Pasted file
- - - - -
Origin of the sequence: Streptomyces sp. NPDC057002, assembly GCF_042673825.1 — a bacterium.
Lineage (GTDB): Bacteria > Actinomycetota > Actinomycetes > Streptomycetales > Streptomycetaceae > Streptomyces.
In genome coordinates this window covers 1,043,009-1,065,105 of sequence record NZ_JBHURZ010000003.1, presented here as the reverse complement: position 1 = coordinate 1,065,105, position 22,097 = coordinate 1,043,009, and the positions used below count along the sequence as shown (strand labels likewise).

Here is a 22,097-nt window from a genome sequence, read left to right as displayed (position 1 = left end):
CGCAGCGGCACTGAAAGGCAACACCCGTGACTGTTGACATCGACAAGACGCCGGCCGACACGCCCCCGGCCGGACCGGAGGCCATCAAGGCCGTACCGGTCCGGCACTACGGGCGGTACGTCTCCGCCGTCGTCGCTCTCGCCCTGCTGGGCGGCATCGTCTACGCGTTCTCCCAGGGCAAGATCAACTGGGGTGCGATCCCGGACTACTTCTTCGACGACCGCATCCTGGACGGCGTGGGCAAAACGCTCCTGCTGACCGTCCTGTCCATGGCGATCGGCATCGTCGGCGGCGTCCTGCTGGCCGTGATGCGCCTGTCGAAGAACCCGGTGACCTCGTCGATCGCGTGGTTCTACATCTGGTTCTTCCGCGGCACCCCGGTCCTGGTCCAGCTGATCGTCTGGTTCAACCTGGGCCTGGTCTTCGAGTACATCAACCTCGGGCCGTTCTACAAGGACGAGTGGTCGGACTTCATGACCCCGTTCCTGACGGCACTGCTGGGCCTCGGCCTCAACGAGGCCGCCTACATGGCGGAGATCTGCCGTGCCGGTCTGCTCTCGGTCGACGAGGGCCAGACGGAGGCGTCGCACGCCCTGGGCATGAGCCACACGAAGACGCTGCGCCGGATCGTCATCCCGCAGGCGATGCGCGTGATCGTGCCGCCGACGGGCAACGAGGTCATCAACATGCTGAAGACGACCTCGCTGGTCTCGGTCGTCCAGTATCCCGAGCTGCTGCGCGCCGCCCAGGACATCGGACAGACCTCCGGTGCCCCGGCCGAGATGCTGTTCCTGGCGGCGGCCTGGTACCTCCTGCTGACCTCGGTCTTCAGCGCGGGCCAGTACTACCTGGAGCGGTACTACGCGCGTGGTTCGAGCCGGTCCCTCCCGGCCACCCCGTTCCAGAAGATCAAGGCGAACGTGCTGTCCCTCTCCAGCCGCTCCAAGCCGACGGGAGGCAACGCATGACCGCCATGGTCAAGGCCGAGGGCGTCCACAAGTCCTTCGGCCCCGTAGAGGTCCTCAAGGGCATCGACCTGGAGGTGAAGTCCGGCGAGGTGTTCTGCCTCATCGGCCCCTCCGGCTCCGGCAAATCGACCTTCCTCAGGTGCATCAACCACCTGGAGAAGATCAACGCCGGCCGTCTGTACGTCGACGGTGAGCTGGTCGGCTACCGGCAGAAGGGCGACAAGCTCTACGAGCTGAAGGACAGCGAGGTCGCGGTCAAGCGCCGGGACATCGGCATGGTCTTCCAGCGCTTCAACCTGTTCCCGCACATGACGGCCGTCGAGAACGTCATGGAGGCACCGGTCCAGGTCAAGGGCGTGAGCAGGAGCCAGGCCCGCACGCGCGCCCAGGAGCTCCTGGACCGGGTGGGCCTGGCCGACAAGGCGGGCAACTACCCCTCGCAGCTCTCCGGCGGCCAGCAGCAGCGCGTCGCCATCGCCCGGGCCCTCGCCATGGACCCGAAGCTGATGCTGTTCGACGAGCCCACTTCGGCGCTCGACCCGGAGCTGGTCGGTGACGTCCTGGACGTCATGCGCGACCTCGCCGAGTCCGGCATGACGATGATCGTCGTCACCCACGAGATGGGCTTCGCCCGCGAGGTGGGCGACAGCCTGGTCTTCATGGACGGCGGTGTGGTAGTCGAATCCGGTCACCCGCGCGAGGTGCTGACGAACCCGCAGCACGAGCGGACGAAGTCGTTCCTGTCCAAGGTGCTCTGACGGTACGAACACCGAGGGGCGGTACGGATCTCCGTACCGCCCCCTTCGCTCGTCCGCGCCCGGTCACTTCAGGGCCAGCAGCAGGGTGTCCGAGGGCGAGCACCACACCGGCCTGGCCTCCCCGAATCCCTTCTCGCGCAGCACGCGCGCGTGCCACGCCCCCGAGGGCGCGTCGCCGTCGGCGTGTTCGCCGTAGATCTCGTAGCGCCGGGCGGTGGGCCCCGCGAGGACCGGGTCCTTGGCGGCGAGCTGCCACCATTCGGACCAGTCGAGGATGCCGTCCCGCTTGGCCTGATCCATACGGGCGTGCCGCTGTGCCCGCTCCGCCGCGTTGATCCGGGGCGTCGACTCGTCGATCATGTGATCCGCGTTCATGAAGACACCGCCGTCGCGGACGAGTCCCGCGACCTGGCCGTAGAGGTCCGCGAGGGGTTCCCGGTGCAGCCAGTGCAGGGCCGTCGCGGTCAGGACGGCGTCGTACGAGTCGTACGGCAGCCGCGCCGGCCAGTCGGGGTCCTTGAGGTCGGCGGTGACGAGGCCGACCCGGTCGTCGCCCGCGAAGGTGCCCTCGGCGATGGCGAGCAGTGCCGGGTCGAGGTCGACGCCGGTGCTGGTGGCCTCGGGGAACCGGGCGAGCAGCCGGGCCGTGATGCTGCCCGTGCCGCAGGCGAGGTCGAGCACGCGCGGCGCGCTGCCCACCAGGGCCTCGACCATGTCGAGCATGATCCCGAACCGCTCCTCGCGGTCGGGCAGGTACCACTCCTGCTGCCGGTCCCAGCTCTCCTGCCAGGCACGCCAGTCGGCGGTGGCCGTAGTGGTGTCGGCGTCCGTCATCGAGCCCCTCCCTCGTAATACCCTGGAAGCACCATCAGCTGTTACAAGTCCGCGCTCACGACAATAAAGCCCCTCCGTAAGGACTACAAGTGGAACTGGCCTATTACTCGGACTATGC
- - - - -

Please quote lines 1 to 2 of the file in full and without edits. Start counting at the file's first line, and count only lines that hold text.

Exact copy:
Origin of the sequence: Streptomyces sp. NPDC057002, assembly GCF_042673825.1 — a bacterium.
Lineage (GTDB): Bacteria > Actinomycetota > Actinomycetes > Streptomycetales > Streptomycetaceae > Streptomyces.